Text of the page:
TOKYO (Dow Jones)--The percentage of smokers in Japan has fallen for the 15th straight year and set a new record low, the results of a nationwide survey released Wednesday by Japan Tobacco Inc. (2914.TO) showed.
In the annual survey, conducted in May by the world's third-largest tobacco producer by volume, 23.9% of respondents said they considered themselves to be smokers. The result is lower than last year's figure of 24.9%, and marks the lowest level since the company, known as JT, started compiling such data in 1965.
Japan has long been considered a smokers' haven, with smoking rates once reaching as high as 49.4% in 1966. But the number of smokers has since declined gradually, due in part to an aging population, increased health consciousness and more stringent smoking regulations.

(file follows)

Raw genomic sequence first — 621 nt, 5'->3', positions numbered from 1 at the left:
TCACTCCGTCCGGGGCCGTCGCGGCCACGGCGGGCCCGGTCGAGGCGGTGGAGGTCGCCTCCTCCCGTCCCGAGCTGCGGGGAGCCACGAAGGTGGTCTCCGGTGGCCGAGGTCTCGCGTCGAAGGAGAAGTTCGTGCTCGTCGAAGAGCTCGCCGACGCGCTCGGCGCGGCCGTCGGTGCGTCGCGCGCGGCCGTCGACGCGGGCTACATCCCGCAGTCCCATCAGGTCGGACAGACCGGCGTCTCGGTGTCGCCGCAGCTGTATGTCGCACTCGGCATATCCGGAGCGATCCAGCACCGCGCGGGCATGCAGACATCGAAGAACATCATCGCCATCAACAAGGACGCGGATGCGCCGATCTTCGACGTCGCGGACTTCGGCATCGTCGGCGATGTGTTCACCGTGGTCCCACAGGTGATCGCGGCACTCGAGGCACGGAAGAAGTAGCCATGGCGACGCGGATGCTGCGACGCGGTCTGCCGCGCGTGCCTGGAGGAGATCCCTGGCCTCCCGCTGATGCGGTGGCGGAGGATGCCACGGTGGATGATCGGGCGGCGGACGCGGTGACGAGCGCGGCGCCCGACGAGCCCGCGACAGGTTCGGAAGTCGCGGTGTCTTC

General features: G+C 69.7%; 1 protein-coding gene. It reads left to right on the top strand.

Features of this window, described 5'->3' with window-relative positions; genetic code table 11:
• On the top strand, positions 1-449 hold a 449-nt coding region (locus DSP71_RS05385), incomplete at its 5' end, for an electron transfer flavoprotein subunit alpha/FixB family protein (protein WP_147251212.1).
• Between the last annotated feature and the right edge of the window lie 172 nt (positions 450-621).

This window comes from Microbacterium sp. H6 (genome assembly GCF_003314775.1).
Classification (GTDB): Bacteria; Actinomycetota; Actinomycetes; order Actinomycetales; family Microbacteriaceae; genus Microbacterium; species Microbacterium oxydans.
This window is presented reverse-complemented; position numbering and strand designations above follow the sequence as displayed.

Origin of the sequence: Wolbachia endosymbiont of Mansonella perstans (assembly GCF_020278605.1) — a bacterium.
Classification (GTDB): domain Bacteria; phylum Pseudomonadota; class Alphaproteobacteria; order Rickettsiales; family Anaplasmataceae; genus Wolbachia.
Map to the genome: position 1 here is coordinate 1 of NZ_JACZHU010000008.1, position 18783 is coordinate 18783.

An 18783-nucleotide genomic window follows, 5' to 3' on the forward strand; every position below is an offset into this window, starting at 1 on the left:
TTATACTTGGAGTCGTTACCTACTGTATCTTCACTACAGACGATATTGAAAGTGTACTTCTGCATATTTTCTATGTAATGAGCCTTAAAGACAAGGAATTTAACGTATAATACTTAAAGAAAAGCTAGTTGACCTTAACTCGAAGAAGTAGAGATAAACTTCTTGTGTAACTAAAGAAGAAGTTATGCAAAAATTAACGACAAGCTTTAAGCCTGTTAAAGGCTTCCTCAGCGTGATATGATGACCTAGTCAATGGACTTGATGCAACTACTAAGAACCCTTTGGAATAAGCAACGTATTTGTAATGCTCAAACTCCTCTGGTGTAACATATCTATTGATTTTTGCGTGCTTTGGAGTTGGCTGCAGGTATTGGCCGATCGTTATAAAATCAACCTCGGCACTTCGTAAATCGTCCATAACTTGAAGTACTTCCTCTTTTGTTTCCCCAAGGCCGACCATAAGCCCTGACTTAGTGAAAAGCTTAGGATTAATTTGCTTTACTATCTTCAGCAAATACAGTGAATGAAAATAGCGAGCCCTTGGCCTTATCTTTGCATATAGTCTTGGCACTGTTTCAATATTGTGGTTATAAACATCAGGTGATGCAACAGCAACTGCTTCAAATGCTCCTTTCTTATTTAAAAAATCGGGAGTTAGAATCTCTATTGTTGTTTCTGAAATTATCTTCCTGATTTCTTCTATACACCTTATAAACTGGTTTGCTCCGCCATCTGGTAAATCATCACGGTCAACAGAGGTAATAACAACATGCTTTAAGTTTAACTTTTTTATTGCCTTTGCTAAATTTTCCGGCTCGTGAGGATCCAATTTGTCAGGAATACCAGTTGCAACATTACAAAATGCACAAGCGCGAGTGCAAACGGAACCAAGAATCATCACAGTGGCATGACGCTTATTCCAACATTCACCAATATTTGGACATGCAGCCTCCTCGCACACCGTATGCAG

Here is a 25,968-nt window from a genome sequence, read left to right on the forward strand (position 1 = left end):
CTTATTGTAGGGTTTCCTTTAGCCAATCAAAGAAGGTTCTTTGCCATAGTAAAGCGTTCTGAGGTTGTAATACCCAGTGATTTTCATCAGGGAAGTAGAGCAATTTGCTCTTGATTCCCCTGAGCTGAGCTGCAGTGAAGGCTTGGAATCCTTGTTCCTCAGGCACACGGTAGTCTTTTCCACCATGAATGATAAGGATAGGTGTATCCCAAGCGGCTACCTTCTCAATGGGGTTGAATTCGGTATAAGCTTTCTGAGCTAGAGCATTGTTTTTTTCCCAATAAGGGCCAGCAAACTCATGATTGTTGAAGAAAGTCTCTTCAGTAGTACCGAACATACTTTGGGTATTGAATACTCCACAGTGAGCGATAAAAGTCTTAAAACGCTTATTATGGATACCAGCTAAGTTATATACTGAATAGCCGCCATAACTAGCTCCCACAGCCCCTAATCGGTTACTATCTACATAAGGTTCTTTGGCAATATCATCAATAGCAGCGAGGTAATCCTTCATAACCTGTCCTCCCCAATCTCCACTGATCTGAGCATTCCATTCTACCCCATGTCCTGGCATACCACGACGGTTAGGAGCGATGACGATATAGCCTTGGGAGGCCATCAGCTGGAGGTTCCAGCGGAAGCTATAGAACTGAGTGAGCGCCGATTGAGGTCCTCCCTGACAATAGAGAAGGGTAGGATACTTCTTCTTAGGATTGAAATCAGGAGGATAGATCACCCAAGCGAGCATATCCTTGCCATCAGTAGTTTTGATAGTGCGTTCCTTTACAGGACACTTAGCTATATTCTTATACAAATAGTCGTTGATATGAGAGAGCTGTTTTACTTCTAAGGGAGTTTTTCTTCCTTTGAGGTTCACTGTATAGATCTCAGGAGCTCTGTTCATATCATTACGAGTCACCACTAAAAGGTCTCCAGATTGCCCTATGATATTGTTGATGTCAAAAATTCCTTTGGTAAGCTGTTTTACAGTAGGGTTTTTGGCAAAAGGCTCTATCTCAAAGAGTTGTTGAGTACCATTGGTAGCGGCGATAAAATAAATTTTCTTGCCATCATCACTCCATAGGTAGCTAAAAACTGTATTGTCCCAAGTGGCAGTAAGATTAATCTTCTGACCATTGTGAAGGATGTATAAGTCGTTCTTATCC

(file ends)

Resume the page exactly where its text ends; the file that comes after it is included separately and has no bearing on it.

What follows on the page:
Faced with a shrinking domestic market, JT is trying to capture a greater share of growing overseas markets such as Russia and the Middle East. In 2007, the Japanese firm spent GBP7.5 billion to acquire U.K. tobacco maker Gallaher Group PLC. JT is also seeking to diversify its sources of revenue to food and pharmaceuticals.
This year's survey showed that the smoking rate among Japanese men declined to 36.6% from 38.9% in the previous year, while the rate among women slightly increased 12.1% from 11.9%.
The JT questionnaire was mailed to 32,000 adult men and women, of which 20,631, or 64%, responded.